Ever run into a vendor who claims to be a conduit versus a business associate (BA)? It happens all too often, in my experience. Here’s the problem: The conduit exception is a narrow one. If you’re storing protected health information (PHI), even encrypted PHI where you don’t have the encryption key, you’re a BA. Once you sign the business associate agreement (BAA), it applies to you.
Q: What type of activity must be audited to comply with the HIPAA requirement to audit electronic medical record (EMR) activity? Does this include every action a user takes within a record and the length of time a user spends in a record?
As many anticipated, the Department of Health and Human Services (HHS) has pushed out a flurry of proposed rules in the months leading up to the Trump administration’s departure. Among them is a Notice of Proposed Rulemaking (NPRM) that would make significant changes to the HIPAA Privacy Rule.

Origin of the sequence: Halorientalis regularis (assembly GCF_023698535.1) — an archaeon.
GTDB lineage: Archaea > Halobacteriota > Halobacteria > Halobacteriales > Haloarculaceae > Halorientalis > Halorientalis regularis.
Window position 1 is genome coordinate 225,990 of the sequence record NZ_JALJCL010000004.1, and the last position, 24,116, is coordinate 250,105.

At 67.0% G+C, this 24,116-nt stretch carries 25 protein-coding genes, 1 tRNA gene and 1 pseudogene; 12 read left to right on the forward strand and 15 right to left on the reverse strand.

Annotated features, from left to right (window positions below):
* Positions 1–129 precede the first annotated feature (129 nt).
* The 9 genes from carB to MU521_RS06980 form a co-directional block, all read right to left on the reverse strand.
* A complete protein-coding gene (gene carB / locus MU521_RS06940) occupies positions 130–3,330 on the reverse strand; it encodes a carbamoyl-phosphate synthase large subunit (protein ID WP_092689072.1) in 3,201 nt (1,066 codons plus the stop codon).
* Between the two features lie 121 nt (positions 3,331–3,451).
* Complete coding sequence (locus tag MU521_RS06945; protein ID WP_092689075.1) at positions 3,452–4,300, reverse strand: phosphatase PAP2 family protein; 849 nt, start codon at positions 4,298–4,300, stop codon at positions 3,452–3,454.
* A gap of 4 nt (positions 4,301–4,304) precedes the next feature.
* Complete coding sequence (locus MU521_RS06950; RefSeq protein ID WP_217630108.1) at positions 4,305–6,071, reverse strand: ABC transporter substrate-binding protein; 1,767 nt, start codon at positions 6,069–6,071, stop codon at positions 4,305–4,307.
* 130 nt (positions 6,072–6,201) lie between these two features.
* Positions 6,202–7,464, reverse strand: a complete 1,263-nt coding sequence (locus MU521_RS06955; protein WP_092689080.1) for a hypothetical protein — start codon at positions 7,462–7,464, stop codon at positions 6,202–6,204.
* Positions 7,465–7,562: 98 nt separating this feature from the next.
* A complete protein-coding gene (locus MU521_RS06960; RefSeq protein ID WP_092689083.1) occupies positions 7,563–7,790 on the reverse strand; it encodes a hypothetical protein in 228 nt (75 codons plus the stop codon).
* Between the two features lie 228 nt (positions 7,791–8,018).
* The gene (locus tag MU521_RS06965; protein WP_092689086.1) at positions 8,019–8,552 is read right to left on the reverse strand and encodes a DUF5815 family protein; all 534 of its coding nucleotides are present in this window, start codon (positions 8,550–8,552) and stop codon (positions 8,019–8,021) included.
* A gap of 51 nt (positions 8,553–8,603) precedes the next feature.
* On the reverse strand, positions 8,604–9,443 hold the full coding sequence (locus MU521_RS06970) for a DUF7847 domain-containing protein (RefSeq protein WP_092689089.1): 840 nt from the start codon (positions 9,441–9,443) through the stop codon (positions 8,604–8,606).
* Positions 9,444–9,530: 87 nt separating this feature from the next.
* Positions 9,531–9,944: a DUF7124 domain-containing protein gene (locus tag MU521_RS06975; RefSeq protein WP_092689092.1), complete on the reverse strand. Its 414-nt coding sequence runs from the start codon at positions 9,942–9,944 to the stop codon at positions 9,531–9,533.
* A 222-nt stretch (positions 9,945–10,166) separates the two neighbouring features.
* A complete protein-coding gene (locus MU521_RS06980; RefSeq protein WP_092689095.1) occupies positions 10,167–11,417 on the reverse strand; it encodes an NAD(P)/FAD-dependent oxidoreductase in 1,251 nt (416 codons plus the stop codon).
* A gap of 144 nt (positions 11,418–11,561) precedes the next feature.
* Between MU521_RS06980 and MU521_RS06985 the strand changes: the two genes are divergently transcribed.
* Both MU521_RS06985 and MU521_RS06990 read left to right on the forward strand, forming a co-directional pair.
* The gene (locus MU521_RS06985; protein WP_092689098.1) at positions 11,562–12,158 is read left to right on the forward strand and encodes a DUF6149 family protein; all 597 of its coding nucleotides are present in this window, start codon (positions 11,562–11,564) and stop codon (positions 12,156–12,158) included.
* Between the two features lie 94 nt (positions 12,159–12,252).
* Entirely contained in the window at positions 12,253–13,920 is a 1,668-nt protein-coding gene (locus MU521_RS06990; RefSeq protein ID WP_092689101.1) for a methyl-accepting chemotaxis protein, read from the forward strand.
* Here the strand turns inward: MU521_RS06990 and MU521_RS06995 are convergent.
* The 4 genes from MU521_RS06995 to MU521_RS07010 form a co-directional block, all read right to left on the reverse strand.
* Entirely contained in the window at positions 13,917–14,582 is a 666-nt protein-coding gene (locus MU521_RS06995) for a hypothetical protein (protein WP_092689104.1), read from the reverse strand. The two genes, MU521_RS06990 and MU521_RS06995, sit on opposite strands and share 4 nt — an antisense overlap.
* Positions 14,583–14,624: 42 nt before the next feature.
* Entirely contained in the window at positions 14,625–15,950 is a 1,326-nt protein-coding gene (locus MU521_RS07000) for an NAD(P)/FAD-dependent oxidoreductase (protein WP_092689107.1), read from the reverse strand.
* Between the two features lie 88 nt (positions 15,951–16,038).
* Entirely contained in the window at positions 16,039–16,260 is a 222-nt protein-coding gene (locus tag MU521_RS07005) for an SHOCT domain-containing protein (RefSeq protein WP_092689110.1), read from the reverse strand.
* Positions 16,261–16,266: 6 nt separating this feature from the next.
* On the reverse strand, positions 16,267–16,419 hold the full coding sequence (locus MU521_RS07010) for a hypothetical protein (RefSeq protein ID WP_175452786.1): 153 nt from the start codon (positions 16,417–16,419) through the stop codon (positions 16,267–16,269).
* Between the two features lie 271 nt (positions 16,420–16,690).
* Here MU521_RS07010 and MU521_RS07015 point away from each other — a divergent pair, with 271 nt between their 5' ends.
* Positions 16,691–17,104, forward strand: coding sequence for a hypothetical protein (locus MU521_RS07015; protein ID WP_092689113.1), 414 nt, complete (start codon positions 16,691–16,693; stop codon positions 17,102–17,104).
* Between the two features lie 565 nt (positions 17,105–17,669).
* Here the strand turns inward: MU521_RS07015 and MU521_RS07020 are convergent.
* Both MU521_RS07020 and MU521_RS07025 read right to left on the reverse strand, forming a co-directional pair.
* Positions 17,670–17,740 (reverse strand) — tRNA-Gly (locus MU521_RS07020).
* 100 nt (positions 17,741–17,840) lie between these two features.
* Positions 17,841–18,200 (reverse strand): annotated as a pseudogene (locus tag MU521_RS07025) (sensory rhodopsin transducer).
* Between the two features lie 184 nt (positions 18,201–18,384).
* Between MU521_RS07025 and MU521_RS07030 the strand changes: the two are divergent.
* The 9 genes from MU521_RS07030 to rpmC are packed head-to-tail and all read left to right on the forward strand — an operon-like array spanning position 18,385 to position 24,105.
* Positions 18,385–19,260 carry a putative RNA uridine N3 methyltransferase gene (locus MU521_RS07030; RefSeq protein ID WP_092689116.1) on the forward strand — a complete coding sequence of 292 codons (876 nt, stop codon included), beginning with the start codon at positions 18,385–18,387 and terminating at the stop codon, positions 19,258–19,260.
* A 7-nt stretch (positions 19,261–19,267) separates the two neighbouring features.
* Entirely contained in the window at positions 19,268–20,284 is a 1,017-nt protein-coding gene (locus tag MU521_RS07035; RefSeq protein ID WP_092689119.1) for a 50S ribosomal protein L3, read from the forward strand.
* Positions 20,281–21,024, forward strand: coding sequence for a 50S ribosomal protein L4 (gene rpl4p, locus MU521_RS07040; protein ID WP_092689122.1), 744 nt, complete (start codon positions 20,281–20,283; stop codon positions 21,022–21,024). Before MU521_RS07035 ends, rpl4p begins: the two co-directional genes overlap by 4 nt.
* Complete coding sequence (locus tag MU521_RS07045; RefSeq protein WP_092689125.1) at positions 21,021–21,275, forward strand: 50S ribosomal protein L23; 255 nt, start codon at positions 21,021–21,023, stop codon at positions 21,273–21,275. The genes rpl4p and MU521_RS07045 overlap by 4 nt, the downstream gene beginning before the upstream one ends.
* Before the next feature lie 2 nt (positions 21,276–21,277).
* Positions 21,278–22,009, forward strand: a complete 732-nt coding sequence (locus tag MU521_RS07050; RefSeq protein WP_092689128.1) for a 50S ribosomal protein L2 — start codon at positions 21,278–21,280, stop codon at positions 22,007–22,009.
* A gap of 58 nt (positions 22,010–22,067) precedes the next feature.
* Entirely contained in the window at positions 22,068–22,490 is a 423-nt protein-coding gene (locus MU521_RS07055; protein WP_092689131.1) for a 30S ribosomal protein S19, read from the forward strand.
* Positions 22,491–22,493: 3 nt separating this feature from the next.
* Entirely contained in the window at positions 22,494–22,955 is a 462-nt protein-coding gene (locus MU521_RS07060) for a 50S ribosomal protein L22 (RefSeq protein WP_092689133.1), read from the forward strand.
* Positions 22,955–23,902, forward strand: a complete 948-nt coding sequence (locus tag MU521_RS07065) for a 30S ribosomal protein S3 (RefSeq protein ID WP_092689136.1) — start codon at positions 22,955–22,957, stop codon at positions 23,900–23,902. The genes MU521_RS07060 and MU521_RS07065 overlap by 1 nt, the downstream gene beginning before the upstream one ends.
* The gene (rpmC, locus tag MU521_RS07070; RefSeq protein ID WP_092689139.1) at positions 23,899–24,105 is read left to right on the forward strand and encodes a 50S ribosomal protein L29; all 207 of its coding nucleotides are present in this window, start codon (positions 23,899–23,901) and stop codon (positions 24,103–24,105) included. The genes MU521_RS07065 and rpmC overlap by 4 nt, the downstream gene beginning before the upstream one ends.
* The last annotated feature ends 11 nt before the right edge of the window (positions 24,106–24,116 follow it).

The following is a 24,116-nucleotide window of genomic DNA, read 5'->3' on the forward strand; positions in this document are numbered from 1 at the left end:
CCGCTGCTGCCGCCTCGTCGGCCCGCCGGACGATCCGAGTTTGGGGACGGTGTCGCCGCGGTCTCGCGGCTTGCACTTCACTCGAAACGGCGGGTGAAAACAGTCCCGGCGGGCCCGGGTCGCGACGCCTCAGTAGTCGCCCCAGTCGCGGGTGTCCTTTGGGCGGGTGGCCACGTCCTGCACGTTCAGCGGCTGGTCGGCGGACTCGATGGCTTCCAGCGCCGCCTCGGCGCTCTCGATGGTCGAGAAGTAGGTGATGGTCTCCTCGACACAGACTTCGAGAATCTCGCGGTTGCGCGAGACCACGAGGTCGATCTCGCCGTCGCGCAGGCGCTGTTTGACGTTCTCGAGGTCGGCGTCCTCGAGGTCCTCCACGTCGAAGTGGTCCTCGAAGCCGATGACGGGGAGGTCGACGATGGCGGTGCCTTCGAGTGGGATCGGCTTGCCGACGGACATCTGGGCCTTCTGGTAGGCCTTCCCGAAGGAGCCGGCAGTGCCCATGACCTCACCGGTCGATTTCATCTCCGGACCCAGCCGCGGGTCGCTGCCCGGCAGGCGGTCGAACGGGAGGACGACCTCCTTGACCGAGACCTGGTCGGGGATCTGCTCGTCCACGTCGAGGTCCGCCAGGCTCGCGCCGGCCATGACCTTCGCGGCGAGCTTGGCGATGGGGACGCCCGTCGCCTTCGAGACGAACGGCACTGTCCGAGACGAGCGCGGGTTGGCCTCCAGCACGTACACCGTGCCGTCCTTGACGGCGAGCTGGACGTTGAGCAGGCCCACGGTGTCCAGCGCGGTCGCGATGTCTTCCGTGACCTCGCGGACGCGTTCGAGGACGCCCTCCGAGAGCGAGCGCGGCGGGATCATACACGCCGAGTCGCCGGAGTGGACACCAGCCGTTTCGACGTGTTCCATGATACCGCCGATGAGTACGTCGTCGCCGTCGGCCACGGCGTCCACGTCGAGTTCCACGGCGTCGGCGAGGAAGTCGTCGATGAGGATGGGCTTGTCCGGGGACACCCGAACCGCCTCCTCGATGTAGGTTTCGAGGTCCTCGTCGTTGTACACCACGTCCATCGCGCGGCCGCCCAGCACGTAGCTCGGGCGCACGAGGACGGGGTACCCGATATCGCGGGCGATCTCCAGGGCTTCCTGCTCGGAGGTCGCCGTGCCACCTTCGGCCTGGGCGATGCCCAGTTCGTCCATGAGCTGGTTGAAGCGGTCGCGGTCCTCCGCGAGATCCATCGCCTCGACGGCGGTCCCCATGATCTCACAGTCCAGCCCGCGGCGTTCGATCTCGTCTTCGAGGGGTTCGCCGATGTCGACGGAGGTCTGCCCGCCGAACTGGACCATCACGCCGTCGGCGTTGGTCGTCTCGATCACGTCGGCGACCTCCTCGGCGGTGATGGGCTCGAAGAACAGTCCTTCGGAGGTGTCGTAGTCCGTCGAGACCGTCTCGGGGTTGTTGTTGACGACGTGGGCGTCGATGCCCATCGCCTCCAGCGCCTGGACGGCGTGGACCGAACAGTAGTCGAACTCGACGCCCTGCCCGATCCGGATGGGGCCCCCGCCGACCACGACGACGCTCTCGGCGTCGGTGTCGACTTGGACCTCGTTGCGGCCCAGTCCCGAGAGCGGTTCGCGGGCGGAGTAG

Q: If we end a contract with a business associate (BA), does the BA need to provide us with assurance that all protected health information (PHI) has been destroyed? Is this something that should be written into the initial contract? What are the steps to take if the BA does not respond to requests to confirm deletion of PHI?
Your facility’s information security officer has ultimate responsibility for information security policies implemented at your facility. However, everyone has an important role to play in keeping information secure by following policies and procedures.
Q: I am confused on the HIPAA rules for patients needing to show their driver’s license at the doctor’s office, hospital, or any other medical facility so the driver’s license can be scanned and put into their systems. I have refused to do that, but the facilities informed me that they were required by Medicare to scan the driver’s license. Is there a rule that clearly states that this is a requirement?